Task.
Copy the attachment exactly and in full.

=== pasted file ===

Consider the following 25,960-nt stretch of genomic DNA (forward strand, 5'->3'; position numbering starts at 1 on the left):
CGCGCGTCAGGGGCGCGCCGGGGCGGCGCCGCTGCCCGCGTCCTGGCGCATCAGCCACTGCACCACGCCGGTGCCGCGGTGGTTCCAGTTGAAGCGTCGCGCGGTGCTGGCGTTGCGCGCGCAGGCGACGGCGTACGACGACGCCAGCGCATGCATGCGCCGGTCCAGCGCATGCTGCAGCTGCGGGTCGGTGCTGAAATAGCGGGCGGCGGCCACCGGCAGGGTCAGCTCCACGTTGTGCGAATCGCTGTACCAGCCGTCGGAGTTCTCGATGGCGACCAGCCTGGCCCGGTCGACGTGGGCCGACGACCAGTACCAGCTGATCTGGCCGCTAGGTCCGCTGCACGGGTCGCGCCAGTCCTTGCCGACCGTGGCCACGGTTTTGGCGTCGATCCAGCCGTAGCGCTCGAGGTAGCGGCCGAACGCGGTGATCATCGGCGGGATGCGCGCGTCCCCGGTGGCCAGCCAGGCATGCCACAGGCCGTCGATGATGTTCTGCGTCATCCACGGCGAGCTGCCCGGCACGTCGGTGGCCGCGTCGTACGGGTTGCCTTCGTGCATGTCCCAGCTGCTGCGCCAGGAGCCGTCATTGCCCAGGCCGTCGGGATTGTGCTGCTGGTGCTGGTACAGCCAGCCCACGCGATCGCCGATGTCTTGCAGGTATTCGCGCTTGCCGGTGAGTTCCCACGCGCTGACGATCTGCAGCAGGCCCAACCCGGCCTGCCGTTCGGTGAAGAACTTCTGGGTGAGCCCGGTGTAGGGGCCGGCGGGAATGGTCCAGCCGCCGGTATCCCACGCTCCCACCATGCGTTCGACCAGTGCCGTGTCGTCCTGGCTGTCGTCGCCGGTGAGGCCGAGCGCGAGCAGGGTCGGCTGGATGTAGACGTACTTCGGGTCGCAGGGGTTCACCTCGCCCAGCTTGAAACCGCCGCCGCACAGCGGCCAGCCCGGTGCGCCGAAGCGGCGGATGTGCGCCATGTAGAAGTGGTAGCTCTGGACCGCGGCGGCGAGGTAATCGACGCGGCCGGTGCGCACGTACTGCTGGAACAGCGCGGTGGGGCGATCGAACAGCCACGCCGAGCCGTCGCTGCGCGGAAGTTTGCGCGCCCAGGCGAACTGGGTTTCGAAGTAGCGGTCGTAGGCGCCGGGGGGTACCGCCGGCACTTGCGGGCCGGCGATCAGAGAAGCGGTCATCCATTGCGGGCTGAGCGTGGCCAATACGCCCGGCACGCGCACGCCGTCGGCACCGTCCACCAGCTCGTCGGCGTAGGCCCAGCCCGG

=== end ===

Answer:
Consider the following 25,960-nt stretch of genomic DNA (forward strand, 5'->3'; position numbering starts at 1 on the left):
CGCGCGTCAGGGGCGCGCCGGGGCGGCGCCGCTGCCCGCGTCCTGGCGCATCAGCCACTGCACCACGCCGGTGCCGCGGTGGTTCCAGTTGAAGCGTCGCGCGGTGCTGGCGTTGCGCGCGCAGGCGACGGCGTACGACGACGCCAGCGCATGCATGCGCCGGTCCAGCGCATGCTGCAGCTGCGGGTCGGTGCTGAAATAGCGGGCGGCGGCCACCGGCAGGGTCAGCTCCACGTTGTGCGAATCGCTGTACCAGCCGTCGGAGTTCTCGATGGCGACCAGCCTGGCCCGGTCGACGTGGGCCGACGACCAGTACCAGCTGATCTGGCCGCTAGGTCCGCTGCACGGGTCGCGCCAGTCCTTGCCGACCGTGGCCACGGTTTTGGCGTCGATCCAGCCGTAGCGCTCGAGGTAGCGGCCGAACGCGGTGATCATCGGCGGGATGCGCGCGTCCCCGGTGGCCAGCCAGGCATGCCACAGGCCGTCGATGATGTTCTGCGTCATCCACGGCGAGCTGCCCGGCACGTCGGTGGCCGCGTCGTACGGGTTGCCTTCGTGCATGTCCCAGCTGCTGCGCCAGGAGCCGTCATTGCCCAGGCCGTCGGGATTGTGCTGCTGGTGCTGGTACAGCCAGCCCACGCGATCGCCGATGTCTTGCAGGTATTCGCGCTTGCCGGTGAGTTCCCACGCGCTGACGATCTGCAGCAGGCCCAACCCGGCCTGCCGTTCGGTGAAGAACTTCTGGGTGAGCCCGGTGTAGGGGCCGGCGGGAATGGTCCAGCCGCCGGTATCCCACGCTCCCACCATGCGTTCGACCAGTGCCGTGTCGTCCTGGCTGTCGTCGCCGGTGAGGCCGAGCGCGAGCAGGGTCGGCTGGATGTAGACGTACTTCGGGTCGCAGGGGTTCACCTCGCCCAGCTTGAAACCGCCGCCGCACAGCGGCCAGCCCGGTGCGCCGAAGCGGCGGATGTGCGCCATGTAGAAGTGGTAGCTCTGGACCGCGGCGGCGAGGTAATCGACGCGGCCGGTGCGCACGTACTGCTGGAACAGCGCGGTGGGGCGATCGAACAGCCACGCCGAGCCGTCGCTGCGCGGAAGTTTGCGCGCCCAGGCGAACTGGGTTTCGAAGTAGCGGTCGTAGGCGCCGGGGGGTACCGCCGGCACTTGCGGGCCGGCGATCAGAGAAGCGGTCATCCATTGCGGGCTGAGCGTGGCCAATACGCCCGGCACGCGCACGCCGTCGGCACCGTCCACCAGCTCGTCGGCGTAGGCCCAGCCCGG